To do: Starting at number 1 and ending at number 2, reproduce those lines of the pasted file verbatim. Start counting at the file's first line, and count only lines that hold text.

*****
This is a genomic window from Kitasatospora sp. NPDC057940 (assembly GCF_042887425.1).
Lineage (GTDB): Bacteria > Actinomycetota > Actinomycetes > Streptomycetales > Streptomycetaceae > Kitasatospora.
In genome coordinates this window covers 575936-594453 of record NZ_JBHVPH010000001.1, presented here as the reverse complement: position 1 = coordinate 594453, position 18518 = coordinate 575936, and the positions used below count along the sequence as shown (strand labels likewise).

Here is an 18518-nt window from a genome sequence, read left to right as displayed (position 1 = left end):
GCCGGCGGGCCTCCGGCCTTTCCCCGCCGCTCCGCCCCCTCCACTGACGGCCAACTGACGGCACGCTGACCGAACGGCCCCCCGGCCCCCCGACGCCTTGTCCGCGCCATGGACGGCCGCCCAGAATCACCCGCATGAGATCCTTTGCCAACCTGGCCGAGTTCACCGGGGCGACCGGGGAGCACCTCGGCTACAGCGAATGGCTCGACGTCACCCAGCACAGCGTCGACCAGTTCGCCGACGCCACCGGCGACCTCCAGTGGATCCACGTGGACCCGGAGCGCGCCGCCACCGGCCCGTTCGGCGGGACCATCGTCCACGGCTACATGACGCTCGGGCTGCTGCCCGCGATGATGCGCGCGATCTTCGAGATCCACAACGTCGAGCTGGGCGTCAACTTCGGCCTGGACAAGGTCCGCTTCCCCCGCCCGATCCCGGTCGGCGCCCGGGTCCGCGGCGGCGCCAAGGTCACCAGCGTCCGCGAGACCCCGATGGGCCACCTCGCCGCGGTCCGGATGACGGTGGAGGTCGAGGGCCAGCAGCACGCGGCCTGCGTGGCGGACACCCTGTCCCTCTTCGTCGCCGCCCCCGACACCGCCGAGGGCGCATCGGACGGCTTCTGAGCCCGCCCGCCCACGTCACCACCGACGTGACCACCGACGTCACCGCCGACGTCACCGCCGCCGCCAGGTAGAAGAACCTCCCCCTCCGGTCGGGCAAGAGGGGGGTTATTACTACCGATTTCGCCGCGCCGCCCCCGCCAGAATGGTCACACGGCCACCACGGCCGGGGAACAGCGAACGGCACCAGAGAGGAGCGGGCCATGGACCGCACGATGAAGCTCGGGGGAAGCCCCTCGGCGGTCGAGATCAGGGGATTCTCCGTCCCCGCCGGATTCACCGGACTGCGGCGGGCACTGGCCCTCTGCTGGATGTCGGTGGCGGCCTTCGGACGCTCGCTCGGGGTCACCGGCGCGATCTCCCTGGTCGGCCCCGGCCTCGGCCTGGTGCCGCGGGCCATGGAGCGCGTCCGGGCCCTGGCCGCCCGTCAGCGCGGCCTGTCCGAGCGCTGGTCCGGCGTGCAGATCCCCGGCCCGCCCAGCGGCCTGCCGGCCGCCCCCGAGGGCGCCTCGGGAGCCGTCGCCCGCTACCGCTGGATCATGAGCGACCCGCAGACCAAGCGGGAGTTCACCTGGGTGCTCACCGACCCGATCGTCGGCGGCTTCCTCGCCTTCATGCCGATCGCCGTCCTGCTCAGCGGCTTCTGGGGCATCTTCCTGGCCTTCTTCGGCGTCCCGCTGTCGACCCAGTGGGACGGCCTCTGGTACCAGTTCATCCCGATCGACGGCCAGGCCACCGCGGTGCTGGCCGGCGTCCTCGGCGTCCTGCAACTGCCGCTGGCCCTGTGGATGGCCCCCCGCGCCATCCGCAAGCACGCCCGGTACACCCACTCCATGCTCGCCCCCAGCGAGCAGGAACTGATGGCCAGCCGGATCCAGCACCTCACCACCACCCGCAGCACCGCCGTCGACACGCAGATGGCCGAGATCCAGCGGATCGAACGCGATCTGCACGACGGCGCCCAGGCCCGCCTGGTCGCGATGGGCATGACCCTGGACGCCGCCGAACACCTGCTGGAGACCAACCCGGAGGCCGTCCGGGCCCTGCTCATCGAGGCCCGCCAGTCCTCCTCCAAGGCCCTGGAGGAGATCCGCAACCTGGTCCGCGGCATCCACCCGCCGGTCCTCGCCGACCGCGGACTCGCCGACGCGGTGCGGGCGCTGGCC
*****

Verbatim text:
This is a genomic window from Kitasatospora sp. NPDC057940 (assembly GCF_042887425.1).
Lineage (GTDB): Bacteria > Actinomycetota > Actinomycetes > Streptomycetales > Streptomycetaceae > Kitasatospora.